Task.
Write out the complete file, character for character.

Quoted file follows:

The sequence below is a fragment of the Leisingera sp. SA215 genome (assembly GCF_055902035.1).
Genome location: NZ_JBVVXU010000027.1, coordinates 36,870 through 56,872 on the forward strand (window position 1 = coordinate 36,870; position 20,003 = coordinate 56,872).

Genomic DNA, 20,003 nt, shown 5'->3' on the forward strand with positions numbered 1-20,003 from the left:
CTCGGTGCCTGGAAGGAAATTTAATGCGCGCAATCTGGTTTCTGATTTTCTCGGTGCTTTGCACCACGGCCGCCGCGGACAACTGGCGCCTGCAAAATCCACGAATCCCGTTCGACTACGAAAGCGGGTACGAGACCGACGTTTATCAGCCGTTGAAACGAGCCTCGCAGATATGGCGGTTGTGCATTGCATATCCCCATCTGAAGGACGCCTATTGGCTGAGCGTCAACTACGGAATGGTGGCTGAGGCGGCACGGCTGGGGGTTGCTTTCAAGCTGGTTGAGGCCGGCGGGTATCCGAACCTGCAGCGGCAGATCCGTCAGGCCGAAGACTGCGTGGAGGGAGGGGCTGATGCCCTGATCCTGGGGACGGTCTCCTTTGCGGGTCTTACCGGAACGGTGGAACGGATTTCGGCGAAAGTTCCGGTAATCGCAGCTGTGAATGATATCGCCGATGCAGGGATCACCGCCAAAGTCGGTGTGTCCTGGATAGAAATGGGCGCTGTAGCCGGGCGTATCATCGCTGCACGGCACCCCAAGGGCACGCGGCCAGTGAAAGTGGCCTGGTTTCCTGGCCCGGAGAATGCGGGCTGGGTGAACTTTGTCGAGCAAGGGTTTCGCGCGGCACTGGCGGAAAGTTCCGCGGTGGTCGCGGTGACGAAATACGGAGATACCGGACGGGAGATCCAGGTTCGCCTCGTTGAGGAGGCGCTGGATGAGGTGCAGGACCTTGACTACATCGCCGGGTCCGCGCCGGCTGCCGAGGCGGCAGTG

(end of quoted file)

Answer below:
The sequence below is a fragment of the Leisingera sp. SA215 genome (assembly GCF_055902035.1).
Genome location: NZ_JBVVXU010000027.1, coordinates 36,870 through 56,872 on the forward strand (window position 1 = coordinate 36,870; position 20,003 = coordinate 56,872).

Genomic DNA, 20,003 nt, shown 5'->3' on the forward strand with positions numbered 1-20,003 from the left:
CTCGGTGCCTGGAAGGAAATTTAATGCGCGCAATCTGGTTTCTGATTTTCTCGGTGCTTTGCACCACGGCCGCCGCGGACAACTGGCGCCTGCAAAATCCACGAATCCCGTTCGACTACGAAAGCGGGTACGAGACCGACGTTTATCAGCCGTTGAAACGAGCCTCGCAGATATGGCGGTTGTGCATTGCATATCCCCATCTGAAGGACGCCTATTGGCTGAGCGTCAACTACGGAATGGTGGCTGAGGCGGCACGGCTGGGGGTTGCTTTCAAGCTGGTTGAGGCCGGCGGGTATCCGAACCTGCAGCGGCAGATCCGTCAGGCCGAAGACTGCGTGGAGGGAGGGGCTGATGCCCTGATCCTGGGGACGGTCTCCTTTGCGGGTCTTACCGGAACGGTGGAACGGATTTCGGCGAAAGTTCCGGTAATCGCAGCTGTGAATGATATCGCCGATGCAGGGATCACCGCCAAAGTCGGTGTGTCCTGGATAGAAATGGGCGCTGTAGCCGGGCGTATCATCGCTGCACGGCACCCCAAGGGCACGCGGCCAGTGAAAGTGGCCTGGTTTCCTGGCCCGGAGAATGCGGGCTGGGTGAACTTTGTCGAGCAAGGGTTTCGCGCGGCACTGGCGGAAAGTTCCGCGGTGGTCGCGGTGACGAAATACGGAGATACCGGACGGGAGATCCAGGTTCGCCTCGTTGAGGAGGCGCTGGATGAGGTGCAGGACCTTGACTACATCGCCGGGTCCGCGCCGGCTGCCGAGGCGGCAGTG